Pediatric Polycystic Kidney Disease (PKD)
Polycystic kidney disease (PKD) is a rare, genetic disease that causes damage to the kidneys and can lead to kidney failure.
Polycystic kidney disease (PKD) is a rare disease in which fluid-filled cysts grow in the kidneys. These cysts cause problems that reduce the function of the kidneys and can lead to kidney failure.
There are two main types of PKD:
- Autosomal dominant PKD - this type is inherited from at least one parent and is the most common form of the disease. In most cases, autosomal dominant PKD is not diagnosed until adulthood, however, children can be diagnosed early in life or even before birth.
- Autosomal recessive PKD - this type is a much more rare and severe form that is caused by a genetic defect inherited from both parents. The condition is usually detected during an ultrasound before birth and some infants do not survive the first month of life.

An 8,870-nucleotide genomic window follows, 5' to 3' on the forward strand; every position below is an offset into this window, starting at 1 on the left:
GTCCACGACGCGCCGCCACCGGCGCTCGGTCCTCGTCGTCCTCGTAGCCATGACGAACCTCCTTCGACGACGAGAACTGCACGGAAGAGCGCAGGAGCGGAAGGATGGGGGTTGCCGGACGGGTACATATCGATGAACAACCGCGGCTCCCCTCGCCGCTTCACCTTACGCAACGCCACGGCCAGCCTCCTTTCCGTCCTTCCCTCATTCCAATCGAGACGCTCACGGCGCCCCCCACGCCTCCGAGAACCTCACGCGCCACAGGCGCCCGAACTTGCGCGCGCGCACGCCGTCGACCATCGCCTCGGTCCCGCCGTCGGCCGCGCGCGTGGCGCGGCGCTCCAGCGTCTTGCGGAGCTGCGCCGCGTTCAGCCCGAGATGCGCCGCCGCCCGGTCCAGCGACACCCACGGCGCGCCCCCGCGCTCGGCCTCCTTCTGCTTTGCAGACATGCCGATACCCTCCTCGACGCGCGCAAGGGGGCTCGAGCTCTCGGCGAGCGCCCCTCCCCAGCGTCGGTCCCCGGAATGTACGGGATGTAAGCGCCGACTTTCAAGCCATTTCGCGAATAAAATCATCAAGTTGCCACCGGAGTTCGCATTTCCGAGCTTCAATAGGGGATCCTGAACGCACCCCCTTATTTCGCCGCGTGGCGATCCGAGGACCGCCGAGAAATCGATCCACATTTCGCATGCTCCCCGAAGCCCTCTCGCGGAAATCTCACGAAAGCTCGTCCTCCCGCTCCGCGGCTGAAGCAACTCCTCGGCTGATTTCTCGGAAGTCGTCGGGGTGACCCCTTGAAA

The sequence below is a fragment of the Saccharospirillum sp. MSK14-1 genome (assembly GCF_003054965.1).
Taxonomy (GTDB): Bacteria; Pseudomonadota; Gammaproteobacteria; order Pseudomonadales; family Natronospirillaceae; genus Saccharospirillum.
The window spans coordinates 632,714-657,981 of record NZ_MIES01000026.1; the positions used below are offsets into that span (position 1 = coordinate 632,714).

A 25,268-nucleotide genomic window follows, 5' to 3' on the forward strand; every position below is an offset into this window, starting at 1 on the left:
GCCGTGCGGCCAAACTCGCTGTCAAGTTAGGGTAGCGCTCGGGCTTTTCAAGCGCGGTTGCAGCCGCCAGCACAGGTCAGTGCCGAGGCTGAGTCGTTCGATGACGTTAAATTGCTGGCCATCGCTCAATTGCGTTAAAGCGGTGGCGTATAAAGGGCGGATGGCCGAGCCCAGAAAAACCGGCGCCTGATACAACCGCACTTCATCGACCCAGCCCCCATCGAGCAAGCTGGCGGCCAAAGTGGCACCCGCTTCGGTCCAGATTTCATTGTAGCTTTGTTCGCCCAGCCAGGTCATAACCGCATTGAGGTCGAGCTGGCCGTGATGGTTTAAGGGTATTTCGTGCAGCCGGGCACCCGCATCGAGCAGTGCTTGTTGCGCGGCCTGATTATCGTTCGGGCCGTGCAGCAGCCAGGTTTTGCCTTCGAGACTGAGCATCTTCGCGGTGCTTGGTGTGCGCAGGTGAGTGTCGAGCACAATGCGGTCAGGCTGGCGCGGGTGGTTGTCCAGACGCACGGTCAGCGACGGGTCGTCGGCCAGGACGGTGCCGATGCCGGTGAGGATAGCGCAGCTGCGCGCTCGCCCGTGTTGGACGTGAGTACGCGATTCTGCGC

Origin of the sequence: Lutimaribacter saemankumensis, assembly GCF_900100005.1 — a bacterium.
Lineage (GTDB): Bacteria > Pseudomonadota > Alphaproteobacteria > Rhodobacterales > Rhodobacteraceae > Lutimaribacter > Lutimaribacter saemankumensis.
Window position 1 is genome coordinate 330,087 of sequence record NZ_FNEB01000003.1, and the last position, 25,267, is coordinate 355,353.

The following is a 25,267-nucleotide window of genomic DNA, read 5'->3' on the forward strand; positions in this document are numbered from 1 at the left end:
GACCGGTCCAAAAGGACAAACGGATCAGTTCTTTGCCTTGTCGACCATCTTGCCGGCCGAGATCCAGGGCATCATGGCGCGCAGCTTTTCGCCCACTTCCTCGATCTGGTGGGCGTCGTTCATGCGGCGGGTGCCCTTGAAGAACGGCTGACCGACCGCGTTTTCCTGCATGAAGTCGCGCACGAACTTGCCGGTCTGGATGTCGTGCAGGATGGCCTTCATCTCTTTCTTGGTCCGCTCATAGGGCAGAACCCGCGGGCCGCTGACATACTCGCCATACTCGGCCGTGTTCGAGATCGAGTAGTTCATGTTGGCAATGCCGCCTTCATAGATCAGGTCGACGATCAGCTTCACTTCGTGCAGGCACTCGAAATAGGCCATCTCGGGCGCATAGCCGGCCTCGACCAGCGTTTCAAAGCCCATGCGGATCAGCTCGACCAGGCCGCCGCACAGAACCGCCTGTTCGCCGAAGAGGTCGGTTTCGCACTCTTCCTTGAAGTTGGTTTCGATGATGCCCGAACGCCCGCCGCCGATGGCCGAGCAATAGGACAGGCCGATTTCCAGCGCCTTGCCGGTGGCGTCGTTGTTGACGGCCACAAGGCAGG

Autosomal dominant PKD is caused by a gene defect that is inherited from one parent. Autosomal recessive PKD is caused by a gene defect that must be inherited from both parents.
Symptoms of autosomal dominant PKD
Symptoms of autosomal dominant PKD often do not develop until a person is an adult, but can begin in childhood. These symptoms include:
- Abdominal mass
- Abdominal pain
- Abnormal heart valves
- Brain aneurysms
- Bruising easily
- Cysts in the liver or pancreas
- Diverticulitis (pouches in the intestines)
- Frequent urinary tract infections (UTI)
- High blood pressure
- Kidney stones
- Pale skin
Symptoms of autosomal recessive PKD
Symptoms of autosomal recessive PKD are usually detected before birth during an ultrasound. Infants born with autosomal recessive PKD may have the following symptoms: